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I'm implementing a script that (ideally) has a threshold of <1 meter. However, I have three different distances being pulled from these points that differ by multiple meters. I was wondering which I should go by.

From my understanding, geopy uses a model of some sort for a more accurate number whereas mpu assumes a sphere and uses a "haversine" formula. The other distance derived referred to as "delta" in the script is what was there previously and I'm not sure how to interpret that one in terms of comparing it to the other two. Is there one you would recommend I use? It is reading a random set of survey points, usually around the coast of US.

deg_to_m = 111139  
lon_scale = np.cos(np.deg2rad(new_coords[1]))
delta_x = lon_scale * deg_to_m * (old_coords[0] - new_coords[0])
delta_y = deg_to_m * (old_coords[1] - new_coords[1])
delta_dist = np.hypot(delta_x, delta_y)

print(f"delta distance from point {new_coords} and {old_coords}= {delta_dist}")
print(f"geopy distance from point {new_coords} and {old_coords} = {geopy.distance.geodesic((new_coords[1],new_coords[0]), (old_coords[1],old_coords[0]) ).m}")
print(f"mpu   distance from point {new_coords} and {old_coords} = {(mpu.haversine_distance((new_coords[1],new_coords[0]), (old_coords[1],old_coords[0])) )*1000}")

Sample Results

delta distance from point (-73.54103769993867, 40.967273802785186, 17.68) and (-73.55888019993945, 40.96432750278418, 18.35)= 1532.7166288425676
geopy distance from point (-73.54103769993867, 40.967273802785186, 17.68) and (-73.55888019993945, 40.96432750278418, 18.35) = 1537.1838851634725
mpu   distance from point (-73.54103769993867, 40.967273802785186, 17.68) and (-73.55888019993945, 40.96432750278418, 18.35) = 1533.5205811777234

delta distance from point (-73.54103769993867, 40.967273802785186, 17.68) and (-73.55625289993931, 40.96710510278517, 18.32)= 1276.9866000176955
geopy distance from point (-73.54103769993867, 40.967273802785186, 17.68) and (-73.55625289993931, 40.96710510278517, 18.32) = 1280.9052835621858
mpu   distance from point (-73.54103769993867, 40.967273802785186, 17.68) and (-73.55625289993931, 40.96710510278517, 18.32) = 1277.6308281008874

1 Answer 1

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Your "delta" distance calculation is essentially using the Pythagorean theorem to compute distances. This works on a plane, but the distances you want to calculate are on the curved Earth's surface, hence this is only a quick approximation that would only work for very small distances away from the poles, and would tend to approach the haversine distance if the reference Earth radius is the same. For longer distances, the result can be wildly off reality because it is assuming a planar representation of latitudes and longitudes.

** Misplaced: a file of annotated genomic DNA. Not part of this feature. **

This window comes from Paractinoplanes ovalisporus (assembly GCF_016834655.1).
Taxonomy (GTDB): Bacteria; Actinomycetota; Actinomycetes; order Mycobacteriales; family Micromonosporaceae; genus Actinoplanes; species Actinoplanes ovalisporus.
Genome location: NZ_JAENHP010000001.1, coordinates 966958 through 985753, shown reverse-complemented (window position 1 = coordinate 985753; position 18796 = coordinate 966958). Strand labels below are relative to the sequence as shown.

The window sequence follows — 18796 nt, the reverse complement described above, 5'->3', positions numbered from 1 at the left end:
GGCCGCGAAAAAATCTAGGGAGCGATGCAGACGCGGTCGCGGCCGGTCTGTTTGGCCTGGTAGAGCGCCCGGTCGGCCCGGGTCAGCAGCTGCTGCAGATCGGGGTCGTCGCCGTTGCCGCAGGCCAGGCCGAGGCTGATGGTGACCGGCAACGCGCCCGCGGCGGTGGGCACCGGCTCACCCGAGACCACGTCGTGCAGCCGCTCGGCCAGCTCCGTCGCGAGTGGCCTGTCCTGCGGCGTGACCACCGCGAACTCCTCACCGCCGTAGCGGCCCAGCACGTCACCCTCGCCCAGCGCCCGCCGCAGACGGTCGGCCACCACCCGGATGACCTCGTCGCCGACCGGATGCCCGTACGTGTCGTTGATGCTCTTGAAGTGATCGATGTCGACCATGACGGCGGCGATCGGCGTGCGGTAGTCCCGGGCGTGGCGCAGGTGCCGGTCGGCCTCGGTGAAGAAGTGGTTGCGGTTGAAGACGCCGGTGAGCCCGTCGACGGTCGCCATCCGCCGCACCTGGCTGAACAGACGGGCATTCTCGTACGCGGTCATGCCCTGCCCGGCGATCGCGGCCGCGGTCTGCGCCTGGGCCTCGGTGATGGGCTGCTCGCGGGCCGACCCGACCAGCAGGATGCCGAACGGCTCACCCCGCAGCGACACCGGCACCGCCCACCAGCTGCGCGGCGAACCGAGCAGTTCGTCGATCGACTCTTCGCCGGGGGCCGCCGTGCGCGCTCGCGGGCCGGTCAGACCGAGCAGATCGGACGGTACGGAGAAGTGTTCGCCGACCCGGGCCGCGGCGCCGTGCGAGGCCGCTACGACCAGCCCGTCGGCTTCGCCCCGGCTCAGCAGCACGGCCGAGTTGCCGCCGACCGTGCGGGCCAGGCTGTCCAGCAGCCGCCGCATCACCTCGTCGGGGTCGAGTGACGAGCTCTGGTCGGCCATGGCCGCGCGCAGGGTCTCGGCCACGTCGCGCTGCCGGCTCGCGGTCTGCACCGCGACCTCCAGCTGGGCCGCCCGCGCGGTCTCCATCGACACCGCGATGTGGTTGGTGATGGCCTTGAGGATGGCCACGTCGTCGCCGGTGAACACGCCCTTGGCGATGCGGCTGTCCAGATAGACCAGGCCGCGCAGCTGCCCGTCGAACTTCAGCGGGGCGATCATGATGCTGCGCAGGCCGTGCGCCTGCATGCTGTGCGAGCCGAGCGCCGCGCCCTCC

The haversine distance is the great-circle distance, and can be suitable for some applications, it gives the correct distance within about 0.5%.

Your geopy distance uses a geodesic distance, assuming the Earth is an spheroid instead of a sphere, hence it is more accurate for distance calculation on the Earth.

So I would recommend sticking with the geodesic distance, especially if your distances can be longer. We can see that even at 1500m, the difference between haversine and geodesic is already over 3 meters in your example.

Note that none of these formulas take into account elevations. The distance is computed on the reference sphere or spheroid surface.

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  • In my case, even though I'm iterating through large differences, only the small distances are relevant. With that in mind, I guess I only need accuracy for differences under 20 meters. Larger differences are just discarded. From your explanation though, geodesic would still be the most accurate for small distances although the pythagorean method might become more in line with the geodesic difference at those distances. But probably still better off with geodesic in small distances? Would you say that's accurate?
    – BronGoat
    Dec 12, 2020 at 19:53
  • If computing time isn't an issue then yes, I would stick with the geodesic function for more accurate results.
    – FSimardGIS
    Dec 13, 2020 at 16:47

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